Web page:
Questions surround Postal Service pension payments

What initially looked like an easy fix to save the Postal Service billions of dollars has suddenly turned into a political quagmire that will require members of Congress to wade deep into waters they had hoped to avoid.

At issue is how, or if, to adjust the way the Postal Service pays into the Civil Service Retirement System. Last November, the Office of Personnel Management estimated that the Postal Service might be on the hook to overpay billions of dollars to cover workers' pensions.

OPM undertook the analysis at the request of the General Accounting Office, which has been trying to get a better handle on the Postal Service's pension and health care liabilities.

A GAO review of that work released Jan. 31 suggested that OPM made some broad assumptions that further complicate an already confounding situation. OPM's assessment found that the Postal Service would pay about $71 billion more than it actually needed to cover all the future costs of CSRS enrollees' pensions. But OPM's analysis, among other things, included costs for military service of Postal Service employees. Under current law, the Treasury Department covers the military portion, not the Postal Service. As a result, the projected overpayment-using current law-would total $103.1 billion.

"Our point was, let's first start with what is happening today," said Linda Calbom, director of financial management and assurance at GAO. "There is a difference with what OPM said and what is actually current law."

OPM officials were not available for comment. However, in a response to the GAO analysis (03-448R), OPM said it made the assumption to bring the payment methodology in line with the Federal Employees Retirement System, under which the Postal Service pays a retiree's full pension.

Based on its analysis, OPM proposed legislation to reduce the Postal Service's payments from $4.7 billion annually to $1.8 billion in fiscal 2003. The number would be adjusted in following years. The result would be a savings of $2.9 billion in 2003 alone. The Postal Service would use that money to pay down its $11.1 billion debt and hold mailing rates steady until 2006.

GAO's report does not change the fact that the Postal Service can still hold onto money it otherwise thought was forgone. The question is how much. Congress must first decide how to handle the military costs-whether the Postal Service assumes all of those costs or only a portion. Only then will lawmakers know how much of an overpayment the agency is looking at. GAO further suggested that Congress determine how the Postal Service use the money-to pay down its debt, cover health benefits, or for some other purpose.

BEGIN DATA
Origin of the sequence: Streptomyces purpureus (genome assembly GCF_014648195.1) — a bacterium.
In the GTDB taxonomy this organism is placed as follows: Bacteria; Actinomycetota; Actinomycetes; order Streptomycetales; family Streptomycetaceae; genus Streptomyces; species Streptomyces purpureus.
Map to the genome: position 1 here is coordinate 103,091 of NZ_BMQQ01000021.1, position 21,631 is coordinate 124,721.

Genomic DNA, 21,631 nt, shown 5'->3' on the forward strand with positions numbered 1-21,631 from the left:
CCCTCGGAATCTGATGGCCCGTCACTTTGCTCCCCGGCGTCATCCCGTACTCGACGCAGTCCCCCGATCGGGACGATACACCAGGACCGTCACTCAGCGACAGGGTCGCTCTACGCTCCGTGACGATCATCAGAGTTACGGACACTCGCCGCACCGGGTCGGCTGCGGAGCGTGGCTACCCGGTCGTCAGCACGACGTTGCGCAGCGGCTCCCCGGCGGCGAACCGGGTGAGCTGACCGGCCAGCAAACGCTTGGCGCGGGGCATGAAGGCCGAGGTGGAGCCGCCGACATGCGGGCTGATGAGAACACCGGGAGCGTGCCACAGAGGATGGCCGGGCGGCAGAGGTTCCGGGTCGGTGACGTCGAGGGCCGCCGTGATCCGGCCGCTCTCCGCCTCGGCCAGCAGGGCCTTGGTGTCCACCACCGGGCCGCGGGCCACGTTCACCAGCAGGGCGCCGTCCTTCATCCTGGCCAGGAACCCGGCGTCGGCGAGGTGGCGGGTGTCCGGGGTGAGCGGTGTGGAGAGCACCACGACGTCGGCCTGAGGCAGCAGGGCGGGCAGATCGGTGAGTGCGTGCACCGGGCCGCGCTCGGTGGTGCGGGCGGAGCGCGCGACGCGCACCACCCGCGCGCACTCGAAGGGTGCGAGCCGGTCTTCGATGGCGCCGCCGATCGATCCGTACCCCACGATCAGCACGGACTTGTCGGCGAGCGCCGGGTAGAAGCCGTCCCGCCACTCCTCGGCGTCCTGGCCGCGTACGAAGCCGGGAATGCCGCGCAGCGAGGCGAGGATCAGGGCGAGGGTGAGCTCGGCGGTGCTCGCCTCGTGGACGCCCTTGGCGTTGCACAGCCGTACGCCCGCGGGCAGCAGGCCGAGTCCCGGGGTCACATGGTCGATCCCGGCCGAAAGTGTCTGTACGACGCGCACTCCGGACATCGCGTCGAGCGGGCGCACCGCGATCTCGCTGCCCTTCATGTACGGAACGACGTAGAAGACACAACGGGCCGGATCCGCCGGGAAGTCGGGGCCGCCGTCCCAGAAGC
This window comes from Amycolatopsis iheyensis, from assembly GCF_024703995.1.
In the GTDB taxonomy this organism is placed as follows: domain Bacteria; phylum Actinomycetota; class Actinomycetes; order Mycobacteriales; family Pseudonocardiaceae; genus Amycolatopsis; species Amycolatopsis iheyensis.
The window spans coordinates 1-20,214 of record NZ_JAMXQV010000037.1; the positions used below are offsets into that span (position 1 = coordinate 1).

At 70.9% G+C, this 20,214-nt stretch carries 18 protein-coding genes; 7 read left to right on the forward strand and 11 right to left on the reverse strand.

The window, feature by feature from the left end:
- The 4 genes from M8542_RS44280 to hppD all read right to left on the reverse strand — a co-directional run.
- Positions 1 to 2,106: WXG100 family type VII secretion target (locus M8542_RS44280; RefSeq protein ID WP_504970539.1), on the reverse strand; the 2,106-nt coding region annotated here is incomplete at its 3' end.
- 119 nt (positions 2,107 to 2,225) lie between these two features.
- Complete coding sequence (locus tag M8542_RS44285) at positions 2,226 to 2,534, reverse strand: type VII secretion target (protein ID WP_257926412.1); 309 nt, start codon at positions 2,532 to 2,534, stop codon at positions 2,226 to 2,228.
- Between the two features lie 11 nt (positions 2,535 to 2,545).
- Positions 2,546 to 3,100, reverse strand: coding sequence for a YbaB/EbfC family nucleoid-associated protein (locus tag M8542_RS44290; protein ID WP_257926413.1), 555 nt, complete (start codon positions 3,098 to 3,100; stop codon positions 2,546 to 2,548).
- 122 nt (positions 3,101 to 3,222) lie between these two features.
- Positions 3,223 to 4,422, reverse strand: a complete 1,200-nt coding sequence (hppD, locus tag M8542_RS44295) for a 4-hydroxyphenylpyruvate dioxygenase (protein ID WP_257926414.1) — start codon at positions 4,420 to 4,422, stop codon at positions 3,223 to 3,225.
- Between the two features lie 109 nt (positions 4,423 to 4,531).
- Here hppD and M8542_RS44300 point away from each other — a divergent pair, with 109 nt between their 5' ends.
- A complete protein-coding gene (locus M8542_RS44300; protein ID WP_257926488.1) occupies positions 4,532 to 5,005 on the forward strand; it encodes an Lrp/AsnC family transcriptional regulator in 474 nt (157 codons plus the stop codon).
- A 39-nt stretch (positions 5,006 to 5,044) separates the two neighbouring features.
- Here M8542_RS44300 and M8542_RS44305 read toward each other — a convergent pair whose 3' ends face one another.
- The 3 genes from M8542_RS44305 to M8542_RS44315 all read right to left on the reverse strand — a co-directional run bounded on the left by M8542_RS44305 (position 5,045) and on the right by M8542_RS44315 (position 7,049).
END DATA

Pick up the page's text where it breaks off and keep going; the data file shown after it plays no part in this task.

GAO noted the Postal Service's "substantial" obligations associated with retirees' health benefits, a number the watchdog agency estimated between $40 billion and $50 billion. The Postal Service and GAO are at odds over that number and how it should be accounted for on year-end financial statements.

Richard Strasser, chief financial officer at the Postal Service, said he was disappointed with the recommendation that Congress set restrictions on the funds. Instead, he said Congress should let the agency determine the best use of those funds. Overall, Strasser was pleased that GAO confirmed there will be an overpayment if no legislative fix is made.

Lawmakers agree that something needs to be done. Sen. Majority Leader Bill Frist, R-Tenn., included language in a report on the omnibus fiscal 2003 appropriations bill saying that Congress should act on the issue. And Sen. Susan Collins, R-Maine, chairwoman of the Senate Governmental Affairs Committee, has drafted legislation based on OPM's analysis. According to Senate and industry sources, she is now rethinking her options based on GAO's findings.

To further confuse the situation, a Jan. 27 Congressional Budget Office report suggested that the OPM fix could increase the overall budget deficit by $10 billion to $15 billion between 2003 and 2007. That is based on the assumption that the Postal Service won't raise rates next year. Unbeknownst to Postal Service officials, CBO assumed a three-cent First Class stamp increase in 2004 when it presented a budget analysis to Congress at the beginning of the fiscal year.

Strasser said he plans to meet with CBO next week to discuss the report.

The bottom line for the Postal Service and mailers is that if Congress changes the payment methodology, the agency would not have to file a rate case this spring. Without a legislative fix, the agency will be ready to file a rate hike that would likely take effect in early 2004.